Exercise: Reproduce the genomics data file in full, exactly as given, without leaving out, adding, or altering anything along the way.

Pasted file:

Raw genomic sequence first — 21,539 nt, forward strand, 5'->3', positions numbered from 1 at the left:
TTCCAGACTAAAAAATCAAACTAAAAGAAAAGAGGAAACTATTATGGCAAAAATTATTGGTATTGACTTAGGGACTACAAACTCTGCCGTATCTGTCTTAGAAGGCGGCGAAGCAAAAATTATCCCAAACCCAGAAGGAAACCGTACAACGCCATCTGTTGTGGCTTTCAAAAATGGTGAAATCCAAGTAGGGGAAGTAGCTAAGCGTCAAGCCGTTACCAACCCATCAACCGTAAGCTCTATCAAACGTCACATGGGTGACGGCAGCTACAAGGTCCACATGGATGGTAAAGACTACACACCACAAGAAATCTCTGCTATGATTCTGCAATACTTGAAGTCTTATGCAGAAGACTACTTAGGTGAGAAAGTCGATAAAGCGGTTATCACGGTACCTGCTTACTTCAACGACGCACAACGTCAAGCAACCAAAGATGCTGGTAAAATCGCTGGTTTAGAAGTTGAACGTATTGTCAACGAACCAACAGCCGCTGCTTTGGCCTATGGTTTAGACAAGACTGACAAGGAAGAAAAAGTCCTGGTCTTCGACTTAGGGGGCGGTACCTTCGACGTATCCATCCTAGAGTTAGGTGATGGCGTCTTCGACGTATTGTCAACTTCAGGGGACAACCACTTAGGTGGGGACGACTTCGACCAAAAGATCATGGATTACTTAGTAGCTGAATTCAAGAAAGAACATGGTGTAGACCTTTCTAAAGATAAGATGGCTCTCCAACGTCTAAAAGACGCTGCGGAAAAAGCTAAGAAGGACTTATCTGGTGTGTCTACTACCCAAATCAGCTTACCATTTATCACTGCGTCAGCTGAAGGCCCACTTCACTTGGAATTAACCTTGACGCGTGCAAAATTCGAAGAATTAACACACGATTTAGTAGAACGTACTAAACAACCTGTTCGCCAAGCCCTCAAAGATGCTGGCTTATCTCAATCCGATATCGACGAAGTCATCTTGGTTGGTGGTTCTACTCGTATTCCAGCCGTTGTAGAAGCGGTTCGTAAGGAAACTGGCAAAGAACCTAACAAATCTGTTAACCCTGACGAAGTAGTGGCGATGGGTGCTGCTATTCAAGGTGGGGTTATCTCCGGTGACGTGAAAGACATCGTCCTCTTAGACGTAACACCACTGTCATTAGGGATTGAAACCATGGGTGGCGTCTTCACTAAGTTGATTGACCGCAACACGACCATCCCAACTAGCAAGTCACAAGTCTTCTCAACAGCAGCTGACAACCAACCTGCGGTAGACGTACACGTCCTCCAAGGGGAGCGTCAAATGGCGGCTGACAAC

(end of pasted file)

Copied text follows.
Raw genomic sequence first — 21,539 nt, forward strand, 5'->3', positions numbered from 1 at the left:
TTCCAGACTAAAAAATCAAACTAAAAGAAAAGAGGAAACTATTATGGCAAAAATTATTGGTATTGACTTAGGGACTACAAACTCTGCCGTATCTGTCTTAGAAGGCGGCGAAGCAAAAATTATCCCAAACCCAGAAGGAAACCGTACAACGCCATCTGTTGTGGCTTTCAAAAATGGTGAAATCCAAGTAGGGGAAGTAGCTAAGCGTCAAGCCGTTACCAACCCATCAACCGTAAGCTCTATCAAACGTCACATGGGTGACGGCAGCTACAAGGTCCACATGGATGGTAAAGACTACACACCACAAGAAATCTCTGCTATGATTCTGCAATACTTGAAGTCTTATGCAGAAGACTACTTAGGTGAGAAAGTCGATAAAGCGGTTATCACGGTACCTGCTTACTTCAACGACGCACAACGTCAAGCAACCAAAGATGCTGGTAAAATCGCTGGTTTAGAAGTTGAACGTATTGTCAACGAACCAACAGCCGCTGCTTTGGCCTATGGTTTAGACAAGACTGACAAGGAAGAAAAAGTCCTGGTCTTCGACTTAGGGGGCGGTACCTTCGACGTATCCATCCTAGAGTTAGGTGATGGCGTCTTCGACGTATTGTCAACTTCAGGGGACAACCACTTAGGTGGGGACGACTTCGACCAAAAGATCATGGATTACTTAGTAGCTGAATTCAAGAAAGAACATGGTGTAGACCTTTCTAAAGATAAGATGGCTCTCCAACGTCTAAAAGACGCTGCGGAAAAAGCTAAGAAGGACTTATCTGGTGTGTCTACTACCCAAATCAGCTTACCATTTATCACTGCGTCAGCTGAAGGCCCACTTCACTTGGAATTAACCTTGACGCGTGCAAAATTCGAAGAATTAACACACGATTTAGTAGAACGTACTAAACAACCTGTTCGCCAAGCCCTCAAAGATGCTGGCTTATCTCAATCCGATATCGACGAAGTCATCTTGGTTGGTGGTTCTACTCGTATTCCAGCCGTTGTAGAAGCGGTTCGTAAGGAAACTGGCAAAGAACCTAACAAATCTGTTAACCCTGACGAAGTAGTGGCGATGGGTGCTGCTATTCAAGGTGGGGTTATCTCCGGTGACGTGAAAGACATCGTCCTCTTAGACGTAACACCACTGTCATTAGGGATTGAAACCATGGGTGGCGTCTTCACTAAGTTGATTGACCGCAACACGACCATCCCAACTAGCAAGTCACAAGTCTTCTCAACAGCAGCTGACAACCAACCTGCGGTAGACGTACACGTCCTCCAAGGGGAGCGTCAAATGGCGGCTGACAAC